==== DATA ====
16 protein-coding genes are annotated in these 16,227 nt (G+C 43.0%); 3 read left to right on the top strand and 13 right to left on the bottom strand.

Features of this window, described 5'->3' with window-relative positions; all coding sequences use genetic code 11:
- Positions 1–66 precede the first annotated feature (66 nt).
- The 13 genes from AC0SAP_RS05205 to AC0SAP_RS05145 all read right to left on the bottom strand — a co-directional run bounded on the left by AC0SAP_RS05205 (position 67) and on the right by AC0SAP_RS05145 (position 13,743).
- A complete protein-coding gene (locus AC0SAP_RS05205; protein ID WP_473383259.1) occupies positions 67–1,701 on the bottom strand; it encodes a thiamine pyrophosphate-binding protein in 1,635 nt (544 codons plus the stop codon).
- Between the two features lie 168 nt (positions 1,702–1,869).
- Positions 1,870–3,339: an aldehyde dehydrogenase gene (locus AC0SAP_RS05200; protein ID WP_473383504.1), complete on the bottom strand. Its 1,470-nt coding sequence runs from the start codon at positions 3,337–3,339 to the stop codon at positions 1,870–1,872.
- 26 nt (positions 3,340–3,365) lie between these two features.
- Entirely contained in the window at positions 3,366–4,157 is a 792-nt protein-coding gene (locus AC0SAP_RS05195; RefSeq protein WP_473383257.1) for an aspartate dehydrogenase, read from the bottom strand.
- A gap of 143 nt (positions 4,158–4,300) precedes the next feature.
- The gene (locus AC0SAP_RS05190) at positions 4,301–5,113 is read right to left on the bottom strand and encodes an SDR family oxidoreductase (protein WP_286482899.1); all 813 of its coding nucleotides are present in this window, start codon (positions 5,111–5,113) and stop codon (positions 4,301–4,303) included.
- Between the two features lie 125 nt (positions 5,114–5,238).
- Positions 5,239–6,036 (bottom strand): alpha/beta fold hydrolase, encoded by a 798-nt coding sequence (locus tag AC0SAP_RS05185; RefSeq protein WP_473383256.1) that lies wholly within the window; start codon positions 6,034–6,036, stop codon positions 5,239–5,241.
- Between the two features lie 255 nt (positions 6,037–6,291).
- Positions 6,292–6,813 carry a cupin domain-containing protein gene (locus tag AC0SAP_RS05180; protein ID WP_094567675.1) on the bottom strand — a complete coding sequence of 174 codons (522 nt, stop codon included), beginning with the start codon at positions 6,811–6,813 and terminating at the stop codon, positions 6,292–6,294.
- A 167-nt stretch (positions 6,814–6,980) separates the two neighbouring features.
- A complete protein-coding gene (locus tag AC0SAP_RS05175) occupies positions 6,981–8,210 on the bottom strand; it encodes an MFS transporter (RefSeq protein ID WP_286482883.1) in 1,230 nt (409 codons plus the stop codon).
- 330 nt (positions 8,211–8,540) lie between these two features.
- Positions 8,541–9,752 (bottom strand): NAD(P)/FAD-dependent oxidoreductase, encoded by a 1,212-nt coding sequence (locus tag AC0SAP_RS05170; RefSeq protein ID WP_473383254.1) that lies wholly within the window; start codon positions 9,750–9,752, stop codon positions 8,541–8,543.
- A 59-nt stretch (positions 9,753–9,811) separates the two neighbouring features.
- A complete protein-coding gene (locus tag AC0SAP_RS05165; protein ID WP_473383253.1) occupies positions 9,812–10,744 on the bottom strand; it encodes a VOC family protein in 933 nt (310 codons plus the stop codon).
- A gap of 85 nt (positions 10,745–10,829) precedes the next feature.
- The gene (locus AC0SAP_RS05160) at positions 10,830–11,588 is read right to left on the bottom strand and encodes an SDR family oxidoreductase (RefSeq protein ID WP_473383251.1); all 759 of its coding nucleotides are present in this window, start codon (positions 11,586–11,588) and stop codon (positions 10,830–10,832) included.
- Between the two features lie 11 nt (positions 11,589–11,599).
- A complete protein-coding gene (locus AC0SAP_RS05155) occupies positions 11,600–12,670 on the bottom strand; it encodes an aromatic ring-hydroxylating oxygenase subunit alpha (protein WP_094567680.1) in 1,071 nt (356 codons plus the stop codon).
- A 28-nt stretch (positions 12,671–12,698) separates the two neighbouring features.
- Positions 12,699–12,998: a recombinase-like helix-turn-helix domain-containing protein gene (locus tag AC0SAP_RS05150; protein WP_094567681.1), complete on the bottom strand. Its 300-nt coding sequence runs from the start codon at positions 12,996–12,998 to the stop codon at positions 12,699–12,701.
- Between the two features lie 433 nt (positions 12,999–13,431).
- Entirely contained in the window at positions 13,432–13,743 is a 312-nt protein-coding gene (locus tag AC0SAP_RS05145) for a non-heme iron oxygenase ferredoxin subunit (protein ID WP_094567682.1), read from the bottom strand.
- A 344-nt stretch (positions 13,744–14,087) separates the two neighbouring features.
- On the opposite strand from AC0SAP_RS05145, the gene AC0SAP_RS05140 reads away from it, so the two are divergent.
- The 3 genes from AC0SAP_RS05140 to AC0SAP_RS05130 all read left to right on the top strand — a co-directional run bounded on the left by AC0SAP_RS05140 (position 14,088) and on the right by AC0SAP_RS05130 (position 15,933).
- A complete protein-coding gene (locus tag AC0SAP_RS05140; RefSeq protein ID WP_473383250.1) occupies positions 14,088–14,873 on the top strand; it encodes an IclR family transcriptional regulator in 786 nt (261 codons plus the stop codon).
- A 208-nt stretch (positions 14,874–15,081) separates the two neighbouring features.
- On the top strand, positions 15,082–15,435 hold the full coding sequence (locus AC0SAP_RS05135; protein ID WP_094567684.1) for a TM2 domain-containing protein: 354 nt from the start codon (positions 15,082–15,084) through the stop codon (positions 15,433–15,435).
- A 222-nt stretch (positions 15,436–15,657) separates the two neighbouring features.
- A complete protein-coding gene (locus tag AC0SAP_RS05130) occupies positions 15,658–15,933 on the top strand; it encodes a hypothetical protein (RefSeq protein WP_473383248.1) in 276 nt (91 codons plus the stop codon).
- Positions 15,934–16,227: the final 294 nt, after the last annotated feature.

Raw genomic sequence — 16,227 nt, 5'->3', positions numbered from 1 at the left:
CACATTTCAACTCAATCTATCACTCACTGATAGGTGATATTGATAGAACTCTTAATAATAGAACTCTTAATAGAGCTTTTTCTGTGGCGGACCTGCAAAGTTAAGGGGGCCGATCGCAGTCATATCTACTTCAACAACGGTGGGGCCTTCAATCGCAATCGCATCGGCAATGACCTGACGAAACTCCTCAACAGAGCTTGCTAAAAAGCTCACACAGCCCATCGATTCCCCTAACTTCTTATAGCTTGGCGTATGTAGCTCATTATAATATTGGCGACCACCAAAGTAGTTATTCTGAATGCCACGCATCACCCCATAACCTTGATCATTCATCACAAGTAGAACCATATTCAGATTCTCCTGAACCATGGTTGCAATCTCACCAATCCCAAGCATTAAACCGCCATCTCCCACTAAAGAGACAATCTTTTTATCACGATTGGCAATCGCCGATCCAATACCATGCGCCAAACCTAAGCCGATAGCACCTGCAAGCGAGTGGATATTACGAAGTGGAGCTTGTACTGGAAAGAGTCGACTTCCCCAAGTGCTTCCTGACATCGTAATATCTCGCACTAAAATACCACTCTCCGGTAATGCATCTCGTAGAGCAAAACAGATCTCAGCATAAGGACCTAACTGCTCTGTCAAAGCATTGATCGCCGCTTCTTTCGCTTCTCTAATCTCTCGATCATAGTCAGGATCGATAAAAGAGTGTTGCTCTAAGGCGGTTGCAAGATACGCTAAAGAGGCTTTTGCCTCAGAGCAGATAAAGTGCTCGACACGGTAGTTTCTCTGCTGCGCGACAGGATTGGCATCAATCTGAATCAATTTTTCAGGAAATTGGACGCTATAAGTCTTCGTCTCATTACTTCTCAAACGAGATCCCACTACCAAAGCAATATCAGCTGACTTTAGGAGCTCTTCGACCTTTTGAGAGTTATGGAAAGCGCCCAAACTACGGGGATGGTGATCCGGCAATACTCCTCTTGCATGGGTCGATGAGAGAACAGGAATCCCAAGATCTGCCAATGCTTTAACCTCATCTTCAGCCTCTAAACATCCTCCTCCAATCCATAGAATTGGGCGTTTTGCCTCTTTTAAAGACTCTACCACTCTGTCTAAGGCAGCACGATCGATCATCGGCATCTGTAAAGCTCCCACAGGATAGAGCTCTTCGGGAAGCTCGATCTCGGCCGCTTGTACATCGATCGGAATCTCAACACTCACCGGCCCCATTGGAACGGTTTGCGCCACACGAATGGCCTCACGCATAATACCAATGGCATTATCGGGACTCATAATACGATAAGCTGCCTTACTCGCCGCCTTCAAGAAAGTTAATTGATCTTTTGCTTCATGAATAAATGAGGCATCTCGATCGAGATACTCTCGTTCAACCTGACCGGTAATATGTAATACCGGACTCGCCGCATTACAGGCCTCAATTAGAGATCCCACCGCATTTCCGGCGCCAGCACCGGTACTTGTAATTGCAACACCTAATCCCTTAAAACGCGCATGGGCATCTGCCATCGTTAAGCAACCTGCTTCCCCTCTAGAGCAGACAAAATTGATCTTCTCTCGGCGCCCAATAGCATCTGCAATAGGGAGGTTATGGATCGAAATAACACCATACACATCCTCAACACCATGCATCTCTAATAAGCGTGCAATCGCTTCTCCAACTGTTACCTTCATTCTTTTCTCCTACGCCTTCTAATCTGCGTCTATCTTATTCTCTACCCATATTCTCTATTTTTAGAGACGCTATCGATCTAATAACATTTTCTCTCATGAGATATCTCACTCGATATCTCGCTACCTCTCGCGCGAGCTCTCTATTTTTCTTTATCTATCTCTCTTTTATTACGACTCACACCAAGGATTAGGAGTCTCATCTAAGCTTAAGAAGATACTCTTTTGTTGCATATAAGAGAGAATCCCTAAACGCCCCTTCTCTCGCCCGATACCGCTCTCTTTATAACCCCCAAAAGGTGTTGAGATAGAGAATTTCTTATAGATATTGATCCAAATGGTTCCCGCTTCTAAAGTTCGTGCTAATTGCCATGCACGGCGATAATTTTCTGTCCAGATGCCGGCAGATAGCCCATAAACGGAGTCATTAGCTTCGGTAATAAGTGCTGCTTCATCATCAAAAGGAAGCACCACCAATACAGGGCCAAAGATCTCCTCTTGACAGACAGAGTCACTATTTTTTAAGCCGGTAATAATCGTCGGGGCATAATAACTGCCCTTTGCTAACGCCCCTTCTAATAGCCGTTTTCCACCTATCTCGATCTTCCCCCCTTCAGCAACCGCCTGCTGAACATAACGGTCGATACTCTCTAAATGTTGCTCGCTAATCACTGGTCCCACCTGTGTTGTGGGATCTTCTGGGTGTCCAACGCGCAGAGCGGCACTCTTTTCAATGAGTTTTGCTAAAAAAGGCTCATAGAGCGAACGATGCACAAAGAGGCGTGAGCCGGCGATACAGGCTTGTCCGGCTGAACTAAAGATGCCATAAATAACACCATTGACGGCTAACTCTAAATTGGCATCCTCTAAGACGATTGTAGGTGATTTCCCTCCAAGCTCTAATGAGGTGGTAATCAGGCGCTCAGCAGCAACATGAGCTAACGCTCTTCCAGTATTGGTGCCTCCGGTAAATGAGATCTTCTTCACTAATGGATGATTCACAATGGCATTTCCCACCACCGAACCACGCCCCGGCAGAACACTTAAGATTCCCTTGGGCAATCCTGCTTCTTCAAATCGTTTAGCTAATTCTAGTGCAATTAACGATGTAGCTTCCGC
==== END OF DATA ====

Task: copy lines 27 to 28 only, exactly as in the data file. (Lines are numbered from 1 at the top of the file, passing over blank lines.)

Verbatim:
- Positions 12,699–12,998: a recombinase-like helix-turn-helix domain-containing protein gene (locus tag AC0SAP_RS05150; protein WP_094567681.1), complete on the bottom strand. Its 300-nt coding sequence runs from the start codon at positions 12,996–12,998 to the stop codon at positions 12,699–12,701.
- Between the two features lie 433 nt (positions 12,999–13,431).